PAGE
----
We previously investigated the changes in body composition and evaluated the methylation rate of the PDK4 gene using next-generation sequencing (NGS) by performing exercise therapy in human [20]. We found that the exercise-mediated changes in body weight and body fat were associated with changes in the methylation rate of the promoter region and total CpG island [20]. However, NGS is an expensive analysis method and is difficult to perform [21]. Therefore, it is not suitable for clinical application at this point. If the analysis is limited to the promoter region, pyrosequencing would be more cost-effective and clinically feasible than NGS. In addition, it remains unclear whether the observed methylation of the PDK4 gene in skeletal muscle tissue matches that in peripheral blood. If the relationship can be identified, it may not be necessary to invasively collect skeletal muscle tissue; instead, evaluation could be easily performed using peripheral blood. Thus, the current study aimed to calculate the methylation rate using pyrosequencing at each position of the promoter region of the PDK4 gene and to verify the relevance of DNA methylation of the PDK4 gene in skeletal muscle tissue compared with that in peripheral blood.



The enrolled patients visited the Department of Orthopedics Clinic at Kansai Medical University Hospital and underwent artificial knee arthroplasty between April 2017 and the end of June 2018 for osteoarthritis and osteonecrosis. There were five patients (5 knees), comprising two males and three females with an average age of 75.2 years and an average body mass index of 26.1 kg/m2 (Table 1). Exclusion criteria were rheumatoid arthritis (RA), mental disorders including dementia, inability to tolerate the exercise regimen, or a history of difficulty performing exercise therapy. This study was performed in accordance with the Declaration of Helsinki, and all procedures were approved by the Ethics Committee of the Kansai Medical University (Approval no. 2016709, date of approval: December 26, 2016). Written informed consent was obtained from all subjects prior to the start of the study.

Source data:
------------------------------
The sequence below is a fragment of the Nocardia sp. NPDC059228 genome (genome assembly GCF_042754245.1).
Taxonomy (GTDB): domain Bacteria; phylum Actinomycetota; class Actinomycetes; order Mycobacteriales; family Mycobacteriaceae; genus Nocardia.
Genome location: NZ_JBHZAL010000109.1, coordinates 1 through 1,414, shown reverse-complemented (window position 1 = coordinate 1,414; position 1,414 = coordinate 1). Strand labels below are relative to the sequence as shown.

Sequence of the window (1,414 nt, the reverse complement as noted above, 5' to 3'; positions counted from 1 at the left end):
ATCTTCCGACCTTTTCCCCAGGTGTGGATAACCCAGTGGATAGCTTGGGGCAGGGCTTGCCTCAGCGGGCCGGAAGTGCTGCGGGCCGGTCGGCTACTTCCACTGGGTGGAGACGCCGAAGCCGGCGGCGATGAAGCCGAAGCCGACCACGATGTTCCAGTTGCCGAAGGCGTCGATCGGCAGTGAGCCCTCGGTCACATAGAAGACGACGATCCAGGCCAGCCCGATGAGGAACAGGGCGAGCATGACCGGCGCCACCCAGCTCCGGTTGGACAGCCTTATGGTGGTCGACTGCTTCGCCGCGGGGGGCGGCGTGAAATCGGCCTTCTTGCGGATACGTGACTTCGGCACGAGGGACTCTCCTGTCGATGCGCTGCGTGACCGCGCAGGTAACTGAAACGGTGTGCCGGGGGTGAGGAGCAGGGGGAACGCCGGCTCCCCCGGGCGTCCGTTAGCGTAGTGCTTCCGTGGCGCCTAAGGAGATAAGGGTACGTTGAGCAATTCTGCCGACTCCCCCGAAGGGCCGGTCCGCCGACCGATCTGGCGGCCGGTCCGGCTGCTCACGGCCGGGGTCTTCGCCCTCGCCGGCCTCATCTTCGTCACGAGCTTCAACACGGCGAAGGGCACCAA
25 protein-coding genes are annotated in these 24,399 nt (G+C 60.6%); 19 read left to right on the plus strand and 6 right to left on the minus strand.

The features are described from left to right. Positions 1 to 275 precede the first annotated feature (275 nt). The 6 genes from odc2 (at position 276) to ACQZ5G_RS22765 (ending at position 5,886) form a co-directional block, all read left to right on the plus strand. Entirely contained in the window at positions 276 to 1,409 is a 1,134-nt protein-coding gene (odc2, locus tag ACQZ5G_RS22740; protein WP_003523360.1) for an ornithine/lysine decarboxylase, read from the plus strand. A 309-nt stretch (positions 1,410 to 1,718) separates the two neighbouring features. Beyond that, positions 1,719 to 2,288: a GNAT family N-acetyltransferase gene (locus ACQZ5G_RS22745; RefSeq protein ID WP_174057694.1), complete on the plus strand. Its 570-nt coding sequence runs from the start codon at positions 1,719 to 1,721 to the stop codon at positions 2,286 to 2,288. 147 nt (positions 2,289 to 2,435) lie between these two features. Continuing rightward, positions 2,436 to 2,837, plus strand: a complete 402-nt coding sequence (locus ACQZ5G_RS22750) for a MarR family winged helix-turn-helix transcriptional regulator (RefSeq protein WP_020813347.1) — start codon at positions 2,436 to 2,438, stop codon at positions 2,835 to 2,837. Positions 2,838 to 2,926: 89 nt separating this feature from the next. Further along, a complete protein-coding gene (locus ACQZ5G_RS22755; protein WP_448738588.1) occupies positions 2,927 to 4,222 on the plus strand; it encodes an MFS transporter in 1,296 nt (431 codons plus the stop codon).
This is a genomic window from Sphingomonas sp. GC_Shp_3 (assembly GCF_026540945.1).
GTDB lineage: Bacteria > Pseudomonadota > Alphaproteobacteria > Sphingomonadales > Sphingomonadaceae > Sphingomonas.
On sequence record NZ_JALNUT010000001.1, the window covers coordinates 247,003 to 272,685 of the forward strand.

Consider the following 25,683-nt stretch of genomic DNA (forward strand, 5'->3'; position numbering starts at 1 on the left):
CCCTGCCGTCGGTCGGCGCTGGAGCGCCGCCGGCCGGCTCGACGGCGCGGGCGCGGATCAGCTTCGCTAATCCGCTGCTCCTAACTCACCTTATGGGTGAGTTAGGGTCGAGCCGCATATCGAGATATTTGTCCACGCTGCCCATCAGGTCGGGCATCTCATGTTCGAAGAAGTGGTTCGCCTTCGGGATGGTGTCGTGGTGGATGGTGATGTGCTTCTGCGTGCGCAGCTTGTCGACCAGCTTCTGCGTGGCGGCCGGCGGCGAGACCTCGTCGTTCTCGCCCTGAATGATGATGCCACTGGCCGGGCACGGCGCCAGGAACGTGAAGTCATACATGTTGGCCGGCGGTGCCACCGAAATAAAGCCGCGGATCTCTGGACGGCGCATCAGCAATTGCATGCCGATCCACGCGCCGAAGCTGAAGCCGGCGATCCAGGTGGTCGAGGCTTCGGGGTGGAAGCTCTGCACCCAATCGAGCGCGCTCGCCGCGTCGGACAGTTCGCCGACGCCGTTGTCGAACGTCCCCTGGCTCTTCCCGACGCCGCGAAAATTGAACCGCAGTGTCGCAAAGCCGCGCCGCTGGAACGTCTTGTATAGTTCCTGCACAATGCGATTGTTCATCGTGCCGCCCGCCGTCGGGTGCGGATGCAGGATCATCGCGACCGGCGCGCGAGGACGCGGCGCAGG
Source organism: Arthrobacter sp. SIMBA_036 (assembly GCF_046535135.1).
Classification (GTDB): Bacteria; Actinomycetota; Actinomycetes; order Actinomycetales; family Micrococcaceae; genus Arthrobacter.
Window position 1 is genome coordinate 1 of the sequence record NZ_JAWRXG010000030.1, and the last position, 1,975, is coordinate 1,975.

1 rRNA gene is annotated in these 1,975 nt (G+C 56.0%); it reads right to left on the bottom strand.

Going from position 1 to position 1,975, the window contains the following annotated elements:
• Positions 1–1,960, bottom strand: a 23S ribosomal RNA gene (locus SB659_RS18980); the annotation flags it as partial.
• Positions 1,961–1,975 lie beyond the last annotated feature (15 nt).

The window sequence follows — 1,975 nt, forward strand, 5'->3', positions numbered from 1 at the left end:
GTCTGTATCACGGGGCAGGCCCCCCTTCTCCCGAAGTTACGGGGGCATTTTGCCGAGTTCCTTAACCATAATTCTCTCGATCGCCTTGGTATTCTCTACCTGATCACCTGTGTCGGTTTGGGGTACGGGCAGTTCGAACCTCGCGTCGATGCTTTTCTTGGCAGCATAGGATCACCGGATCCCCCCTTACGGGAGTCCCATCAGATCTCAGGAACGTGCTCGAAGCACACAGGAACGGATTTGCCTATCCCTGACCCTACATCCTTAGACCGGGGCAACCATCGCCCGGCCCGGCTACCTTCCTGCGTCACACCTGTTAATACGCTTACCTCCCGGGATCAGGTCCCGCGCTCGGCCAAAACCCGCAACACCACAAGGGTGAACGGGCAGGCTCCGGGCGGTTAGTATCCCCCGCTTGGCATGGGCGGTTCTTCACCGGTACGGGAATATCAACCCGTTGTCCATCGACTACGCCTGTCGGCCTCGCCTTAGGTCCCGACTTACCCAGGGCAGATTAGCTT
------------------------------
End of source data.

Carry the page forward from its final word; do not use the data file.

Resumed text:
Table 1 Patient characteristics and body compositions determined by dual-energy X-ray absorptiometry

Body composition

The body composition of all patients was measured, including total body weight, total body fat mass, and total lean fat mass, using the Lunar Prodigy Advance dual-energy X-ray absorptiometry (DXA) system version 13.6 (GE Healthcare Co., Ltd., Waukesha, WI, USA) at the time of hospitalization and 5 months after surgery.

Peripheral blood collection

Peripheral blood (20 cc) was collected from the cephalic vein of the elbow before and 5 months after orthopedic surgery at the time of the blood sampling test. Whole blood was stored in a −80 °C freezer.

Muscle biopsy

Muscle biopsy of the affected limb was performed using a midvastus approach during surgery. Approximately 1 × 1 cm2 of the vastus medialis muscle was collected, frozen in liquid nitrogen, and stored in a freezer at −80 °C. At 5 months after surgery, the vastus medialis muscle was visualized under echo guidance at the same site where the biopsy specimen was collected during surgery. After local anesthesia with 1% Xylocaine® (Astra-Zeneca, Mölndal, Sweden), a needle biopsy was performed on each affected knee with a 14G biopsy needle (Medicon, Seoul, Korea). The obtained sample was also frozen in liquid nitrogen and stored in a freezer at −80 °C.

Postoperative exercise therapy

Postoperative rehabilitative exercise therapy was performed according to the post-TKA/UKA protocol of our institution until 3 months after surgery. After surgery, continuous passive motion was performed until the knee joint movement exceeded 120°. Passive joint movement range exercises, lower limb strength training using ~3 metabolic equivalents (METs), and walking training for 10 min were carried out in the presence of a physical therapist. From the third month after surgery, patients performed resistance training, mainly involving the quadriceps muscle using ~3 METs, and an aerobic exercise using a bicycle ergometer at 40–50% strength according to the Karvonen method calculated from the predicted maximum heart rate. This exercise was performed for 20 min twice a week [22].

Sodium bisulfite modification for DNA methylation analysis

Skeletal muscle samples were obtained from the affected knees using a QlAamp DNA Mini Kit (Qiagen, Hilden, Germany). Bisulfite-modified gDNA was prepared using the EZ DNA Methylation-Lightning™ kit (Zymo Research, Irvine, CA, USA) according to the manufacturer’s instructions. The bisulfite reaction was carried out using 200 ng gDNA (adjusted to a volume of 20 μl with sterile water) and 130 μl of CT Conversion Reagent. The sample tubes were placed in a thermal cycler (Thermo Scientific, Waltham, MA, USA) and subjected to the following conditions: 8 min at 98 °C, 60 min at 54 °C, and storage at 4 °C for up to 20 h. The DNA was then purified using reagents contained in the EZ DNA Methylation-Lightning™ kit (Zymo Research) according to the manufacturer’s instructions. The converted gDNA was eluted using 20 μl of M-Elution Buffer. DNA samples were finally stored at −20 °C until further use.